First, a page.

Luxury elements that you’d normally find in houses are now becoming common in condominiums — and with upgrades. Vermast mentions infrared saunas and wine cellars where the bottles are turned automatically — two amenities that are deluxe but don’t need to be large. The trend toward a healthier lifestyle has also become a factor, according to Maranger. “We’re seeing things like steam ovens and outdoor kitchens that are allowing people to live that lifestyle,” he says.
While Rosedale, Lawrence Park, Forest Hill and the Bridle Path will always be known as Toronto’s luxury neighbourhoods, there are pockets in the city that are seeing a rise in luxury houses, such as College Street (aka Little Portugal). “Since buyers now demand high style, homes [in those areas] are being renovated into high-calibre, design-focused properties,” Maranger explains. “Luxury homes tend to be developed where creative, professional types want to be, which usually attracts trendy restaurants with avant-garde chefs who have a following.”
These factors trigger positive changes in the neighbourhood, including a sense of community, which also defines luxury nowadays. “Of course, luxury will evolve again in another few years,” Maranger concedes, “but land never goes out of style.”
1057 Marigold Avenue, North Vancouver, BC
“Luxury is an experience,” says Will McKitka, Senior Vice-President of Sales at Sotheby’s International Realty Canada. “It’s not about the largest square footage or the tallest building, but the quality of lifestyle [luxury] can provide.” Indoor-outdoor living, sunshine and magnificent views will always be top-selling features, but now it’s about how these amenities integrate seamlessly into the home — bifold glass doors, full-height windows and fully equipped outdoor kitchens. “There is a return to a cleaner, uncluttered look,” says McKitka. “People’s lives are busier and they want simplicity, yet still need to be connected, with access to community and [fewer] rooms [but that are] done better and smarter.”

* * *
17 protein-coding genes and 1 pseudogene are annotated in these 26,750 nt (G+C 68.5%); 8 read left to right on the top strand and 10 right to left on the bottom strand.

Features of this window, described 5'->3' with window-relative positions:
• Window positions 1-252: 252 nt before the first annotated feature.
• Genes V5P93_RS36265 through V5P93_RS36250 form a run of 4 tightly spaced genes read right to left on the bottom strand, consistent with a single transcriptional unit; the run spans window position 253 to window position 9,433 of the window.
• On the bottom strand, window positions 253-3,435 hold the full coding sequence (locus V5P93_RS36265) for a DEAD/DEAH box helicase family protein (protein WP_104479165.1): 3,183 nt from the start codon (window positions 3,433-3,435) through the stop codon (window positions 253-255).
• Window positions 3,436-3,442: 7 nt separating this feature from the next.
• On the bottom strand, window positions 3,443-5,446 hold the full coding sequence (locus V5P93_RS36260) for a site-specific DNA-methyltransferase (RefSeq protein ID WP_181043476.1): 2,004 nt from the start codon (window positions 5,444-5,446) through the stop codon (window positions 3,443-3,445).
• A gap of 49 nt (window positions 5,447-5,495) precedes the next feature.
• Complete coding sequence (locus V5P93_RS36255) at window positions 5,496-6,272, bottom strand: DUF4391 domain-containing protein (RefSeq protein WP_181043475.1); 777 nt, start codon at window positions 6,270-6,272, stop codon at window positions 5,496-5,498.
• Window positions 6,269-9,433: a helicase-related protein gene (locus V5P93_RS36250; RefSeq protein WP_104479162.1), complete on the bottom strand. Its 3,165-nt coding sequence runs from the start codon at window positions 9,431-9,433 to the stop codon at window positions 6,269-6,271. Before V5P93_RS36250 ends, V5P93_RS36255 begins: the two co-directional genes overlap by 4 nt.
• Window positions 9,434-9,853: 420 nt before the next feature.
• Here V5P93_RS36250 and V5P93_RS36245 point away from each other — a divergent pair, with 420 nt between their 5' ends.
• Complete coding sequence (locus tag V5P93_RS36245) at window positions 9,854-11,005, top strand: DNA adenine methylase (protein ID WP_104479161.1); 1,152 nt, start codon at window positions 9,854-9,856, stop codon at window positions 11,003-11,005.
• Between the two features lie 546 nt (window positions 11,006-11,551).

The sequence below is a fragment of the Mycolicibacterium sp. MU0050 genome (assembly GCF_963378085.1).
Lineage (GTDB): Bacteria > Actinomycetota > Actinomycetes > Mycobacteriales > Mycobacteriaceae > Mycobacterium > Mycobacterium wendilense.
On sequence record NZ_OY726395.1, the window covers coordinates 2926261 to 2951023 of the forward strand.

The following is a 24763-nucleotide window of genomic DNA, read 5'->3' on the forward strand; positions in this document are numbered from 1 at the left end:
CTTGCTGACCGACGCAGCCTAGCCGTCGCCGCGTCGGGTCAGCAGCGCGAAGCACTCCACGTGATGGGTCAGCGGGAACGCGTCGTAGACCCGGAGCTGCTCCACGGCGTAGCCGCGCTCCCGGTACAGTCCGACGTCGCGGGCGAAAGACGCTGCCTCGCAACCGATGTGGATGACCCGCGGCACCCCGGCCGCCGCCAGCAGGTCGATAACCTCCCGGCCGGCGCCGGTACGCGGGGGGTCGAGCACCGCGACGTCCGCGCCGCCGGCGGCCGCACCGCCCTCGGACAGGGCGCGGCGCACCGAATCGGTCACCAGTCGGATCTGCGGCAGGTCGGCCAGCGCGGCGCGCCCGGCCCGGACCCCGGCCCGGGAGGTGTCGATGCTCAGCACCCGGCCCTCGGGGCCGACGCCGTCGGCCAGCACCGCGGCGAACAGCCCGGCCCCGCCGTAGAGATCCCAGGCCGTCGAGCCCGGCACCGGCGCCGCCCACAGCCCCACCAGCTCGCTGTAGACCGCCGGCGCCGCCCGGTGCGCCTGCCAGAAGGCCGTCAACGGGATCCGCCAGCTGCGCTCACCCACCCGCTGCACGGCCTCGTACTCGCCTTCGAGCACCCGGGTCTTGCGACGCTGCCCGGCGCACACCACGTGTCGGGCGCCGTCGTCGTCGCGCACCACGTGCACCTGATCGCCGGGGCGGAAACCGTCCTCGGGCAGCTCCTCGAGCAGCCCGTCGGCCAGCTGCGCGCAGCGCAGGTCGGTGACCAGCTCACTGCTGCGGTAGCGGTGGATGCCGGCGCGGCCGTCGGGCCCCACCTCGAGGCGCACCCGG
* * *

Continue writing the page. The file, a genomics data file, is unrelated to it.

Vancouver’s luxury properties are traditionally close to the water (Coal Harbour, Yaletown, False Creek) or in the Shaughnessy, Point Grey and Vancouver Westside neighbourhoods. With the city being land- restricted by the ocean, mountains, parks and agriculture land reserves in the suburbs, available space is finite. But newer developments are finding ways to differentiate themselves by substituting prime location for the resort-like lifestyle. One example is the LEED-certified Charleson in Yaletown, which has only 83 homes in its 43-storey tower. Several floors have already been customized — one residence takes over the entire 10th floor and boasts a large deck, private outdoor pool and outdoor kitchen — with suite sizes ranging from 1,000 to 3,400 square feet. The amenities are impressive — a 24-hour concierge, a lobby espresso bar, a wine vault and tasting room, plus options for a private garage, from two-car to five-car.
3689 Selkirk Street, Vancouver West, BC